Home Stock Market Commentary Stock Market Oversold, But In Powerful Downtrend (What To Do) – Mike...

Stock Market Oversold, But In Powerful Downtrend (What To Do) – Mike Swanson

The Nasdaq has had its steepest drop from a high now since the covid market crash of 2020. A lot of people were out this weekend predicting a bottom or are saying that you need to buy now to get “exponential growth.” That’s the Cathie Wood line and is being echoed by all sorts of Youtube personalities. Others are calling for more selling. The truth is no one can really predict what is going to happen. I thought we could see the start of an earnings bounce/rally last week and it didn’t happen. Maybe it will this week.

But, instead of grasping on to a prediction it’s best just to understand what the current trend of the market is and recognize it and go with it. That is always the most important thing to do.

All three indices are now extremely oversold using various technical indicators. For instance, take a look at the S&P 500 and the daily stochastics at the top and RSI at the bottom of this chart.

Normally, oversold readings like this would trigger the start of a bottom or a big rally and signal a time to buy. The problem is these readings work in a bull market and in a bear market such oversold readings don’t tend to mean much of anything and the rallies when they come end up being buying traps.

The S&P 500 closed below it’s 200-day moving average. The market is in a powerful downtrend and that is no surprise as the internals of the market peaked back last spring. At the same time, inflation picked up this fall, instead of declining as so many predicted, and we are on the path for four interest rate hikes this year as bond yields rise, which hurts the fundamentals of companies that don’t turn a profit and typically causes huge selling in highly valued stocks.

The 200-day moving average is key, because it acts a support in a stage two bull market. In a stage three topping phase they tend to go sideways and in a stage four bear market they slope down and act as resistance.

Many stocks are now in stage four declines. In fact, most stocks are trading below their 200-day moving average as you can see from this indicator showing the percentage of stocks above that indicator.

This indicator is at 36%, meaning that 64% of all of the stocks on the NYSE are trading below their 200-day moving averages. Much of the stock market is trading worse than the S&P 500 and is already in a bear market.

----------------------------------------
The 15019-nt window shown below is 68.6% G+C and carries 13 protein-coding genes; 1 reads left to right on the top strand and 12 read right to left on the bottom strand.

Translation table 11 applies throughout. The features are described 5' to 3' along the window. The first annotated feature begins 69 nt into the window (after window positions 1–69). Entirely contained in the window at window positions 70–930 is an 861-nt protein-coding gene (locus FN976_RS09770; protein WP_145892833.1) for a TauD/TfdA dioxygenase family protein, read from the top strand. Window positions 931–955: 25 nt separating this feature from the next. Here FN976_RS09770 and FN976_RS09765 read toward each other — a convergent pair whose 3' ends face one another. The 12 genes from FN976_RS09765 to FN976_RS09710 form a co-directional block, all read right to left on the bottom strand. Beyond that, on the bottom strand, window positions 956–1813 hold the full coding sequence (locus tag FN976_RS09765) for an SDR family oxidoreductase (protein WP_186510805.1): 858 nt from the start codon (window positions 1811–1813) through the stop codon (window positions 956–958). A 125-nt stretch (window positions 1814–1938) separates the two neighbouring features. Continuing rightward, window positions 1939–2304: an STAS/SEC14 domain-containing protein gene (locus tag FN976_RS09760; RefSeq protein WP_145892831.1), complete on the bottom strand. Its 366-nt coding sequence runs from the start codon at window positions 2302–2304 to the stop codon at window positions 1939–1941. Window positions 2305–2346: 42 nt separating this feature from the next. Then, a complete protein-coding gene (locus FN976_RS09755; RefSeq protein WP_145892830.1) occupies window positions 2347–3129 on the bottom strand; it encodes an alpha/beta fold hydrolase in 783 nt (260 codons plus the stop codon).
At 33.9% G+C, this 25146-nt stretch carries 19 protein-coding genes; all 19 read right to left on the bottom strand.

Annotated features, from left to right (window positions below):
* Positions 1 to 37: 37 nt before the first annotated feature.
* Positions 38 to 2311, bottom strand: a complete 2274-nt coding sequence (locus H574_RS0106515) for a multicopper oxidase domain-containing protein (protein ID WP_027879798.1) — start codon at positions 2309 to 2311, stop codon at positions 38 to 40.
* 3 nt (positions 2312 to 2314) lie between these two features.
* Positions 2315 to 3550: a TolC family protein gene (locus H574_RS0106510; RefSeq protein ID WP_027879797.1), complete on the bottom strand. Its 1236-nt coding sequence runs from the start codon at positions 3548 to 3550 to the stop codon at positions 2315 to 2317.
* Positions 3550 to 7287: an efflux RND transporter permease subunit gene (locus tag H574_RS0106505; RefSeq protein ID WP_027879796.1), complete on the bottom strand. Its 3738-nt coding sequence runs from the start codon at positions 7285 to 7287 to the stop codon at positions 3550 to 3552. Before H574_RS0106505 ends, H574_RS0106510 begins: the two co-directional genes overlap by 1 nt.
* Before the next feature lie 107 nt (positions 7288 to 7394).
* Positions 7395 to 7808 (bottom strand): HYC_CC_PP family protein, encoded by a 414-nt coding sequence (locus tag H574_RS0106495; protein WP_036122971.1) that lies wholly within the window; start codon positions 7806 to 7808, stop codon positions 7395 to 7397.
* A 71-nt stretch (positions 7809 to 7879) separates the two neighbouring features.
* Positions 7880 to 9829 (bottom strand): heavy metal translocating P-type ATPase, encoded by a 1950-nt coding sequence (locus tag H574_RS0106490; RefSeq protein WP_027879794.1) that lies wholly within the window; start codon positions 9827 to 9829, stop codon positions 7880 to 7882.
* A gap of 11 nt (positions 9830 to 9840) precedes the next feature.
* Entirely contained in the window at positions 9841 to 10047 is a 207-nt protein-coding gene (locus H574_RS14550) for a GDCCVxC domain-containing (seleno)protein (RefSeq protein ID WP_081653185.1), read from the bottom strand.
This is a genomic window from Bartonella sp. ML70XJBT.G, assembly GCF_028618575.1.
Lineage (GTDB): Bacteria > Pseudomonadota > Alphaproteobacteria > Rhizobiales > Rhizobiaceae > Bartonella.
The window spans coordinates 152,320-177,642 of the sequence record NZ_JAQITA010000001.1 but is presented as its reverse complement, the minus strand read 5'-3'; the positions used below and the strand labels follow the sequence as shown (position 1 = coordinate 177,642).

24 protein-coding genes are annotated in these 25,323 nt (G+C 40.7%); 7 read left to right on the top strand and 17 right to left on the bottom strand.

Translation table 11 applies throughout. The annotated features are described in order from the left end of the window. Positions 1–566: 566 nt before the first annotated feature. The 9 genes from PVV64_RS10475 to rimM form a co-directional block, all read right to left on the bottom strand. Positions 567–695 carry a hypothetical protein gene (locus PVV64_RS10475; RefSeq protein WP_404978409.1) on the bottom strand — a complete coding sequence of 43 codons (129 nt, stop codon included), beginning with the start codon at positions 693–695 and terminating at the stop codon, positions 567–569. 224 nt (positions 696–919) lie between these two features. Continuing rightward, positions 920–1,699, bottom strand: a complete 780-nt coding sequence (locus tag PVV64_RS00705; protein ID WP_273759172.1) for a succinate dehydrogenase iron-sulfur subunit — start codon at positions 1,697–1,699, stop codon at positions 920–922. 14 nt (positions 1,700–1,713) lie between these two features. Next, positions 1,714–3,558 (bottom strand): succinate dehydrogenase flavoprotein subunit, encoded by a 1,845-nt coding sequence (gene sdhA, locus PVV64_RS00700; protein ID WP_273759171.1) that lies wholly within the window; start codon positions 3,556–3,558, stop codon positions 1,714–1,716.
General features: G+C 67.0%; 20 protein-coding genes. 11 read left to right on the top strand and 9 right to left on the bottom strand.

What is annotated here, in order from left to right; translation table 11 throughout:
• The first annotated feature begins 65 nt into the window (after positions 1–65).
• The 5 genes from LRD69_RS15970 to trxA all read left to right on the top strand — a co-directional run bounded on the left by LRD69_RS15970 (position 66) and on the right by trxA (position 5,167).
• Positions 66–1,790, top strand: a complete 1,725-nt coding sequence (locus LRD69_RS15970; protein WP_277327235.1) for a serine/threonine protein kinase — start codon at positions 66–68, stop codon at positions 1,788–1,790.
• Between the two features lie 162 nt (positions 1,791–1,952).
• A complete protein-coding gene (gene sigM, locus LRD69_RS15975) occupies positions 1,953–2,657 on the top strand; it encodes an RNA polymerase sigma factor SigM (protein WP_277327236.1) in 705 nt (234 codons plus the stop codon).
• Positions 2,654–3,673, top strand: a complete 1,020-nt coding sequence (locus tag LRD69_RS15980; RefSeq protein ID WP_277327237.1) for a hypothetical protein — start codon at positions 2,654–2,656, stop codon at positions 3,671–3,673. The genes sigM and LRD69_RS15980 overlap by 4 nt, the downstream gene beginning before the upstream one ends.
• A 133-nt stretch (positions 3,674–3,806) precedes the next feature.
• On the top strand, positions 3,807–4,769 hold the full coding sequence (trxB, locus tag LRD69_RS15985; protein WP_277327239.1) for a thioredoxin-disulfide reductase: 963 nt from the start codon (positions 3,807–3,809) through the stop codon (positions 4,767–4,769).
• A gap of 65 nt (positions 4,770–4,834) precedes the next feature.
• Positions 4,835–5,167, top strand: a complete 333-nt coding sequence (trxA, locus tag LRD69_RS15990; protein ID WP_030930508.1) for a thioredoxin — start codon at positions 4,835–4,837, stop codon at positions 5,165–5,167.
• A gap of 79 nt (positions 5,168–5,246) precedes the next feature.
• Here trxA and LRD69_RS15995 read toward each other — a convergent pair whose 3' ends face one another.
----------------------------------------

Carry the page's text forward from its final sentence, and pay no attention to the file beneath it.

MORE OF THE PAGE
The Russell 2000 is now far enough away from its 200-day moving average that if it were to rally tomorrow that indicator would likely act as resistance and mark the end of such a rally, as you can see from the IWM ETF.

The IWM ETF is now even trading below it’s 200-day Bollinger Band.

The Nasdaq is also substantially below it’s 200-day moving average.

All the major market averages are now in powerful downtrends, which typically end when there is real panic in the market, and we don’t really see that yet.

So, what does all this mean?

The market is oversold enough that a bounce this week could easily happen. We also have more earnings this week and an FOMC meeting on Wednesday. In a setup like this the market typically puts on a bounce into the Fed meeting or if it trades weak into it rally after it.

But such moves would represent short-term gyrations in a larger downtrend.

The reality is the broad market is now technically broken.

Bitcoin, crypto, and speculative high flying stocks, as typified by the ARKK ETF, which specializes in them, all broke down months ago as the internals of the market faded. Now the S&P 500 and DOW have done what they have always done when the internals have declined like this and have broken down too. The current situation is what it is, but it was also entirely predictable. This is how markets make the transition from a stage three topping phase into a stage four bear market. What is different this time, though, then the last two bear market cycles that started in 2000 and 2007 is that bonds are going into a bear market too.

Personally, I think the thing to do is to lighten up on lagging positions and funds on market rallies and bounces and to rotate into the things going up now. Silver and gold both went up last week, but check out this Tweet.

And look at this:

To make money buying the thing to do is to focus on the things that are going up even in the face of stock market declines. ONLY focus on the sectors and stocks that are outperforming the market. In a market like this big market laggards CRUSH people that hope and hold.

Two years ago you could just open up an app Robinhood Account and have no idea what you are doing and make money. All you had to do was read some message board hype or buy one of the top 100 stocks listed inside the app that everyone else already owned and get lucky.

Now you have to know what you are doing and Robinhood doesn’t have enough information in it to be able to navigate a market environment like this. You need to use charts and know how to read a few simple indicators, so the millions of app traders are now flying blind. If you got into the markets in the past two years and never been in a market like this then you must grab my book Strategic Stock Trading.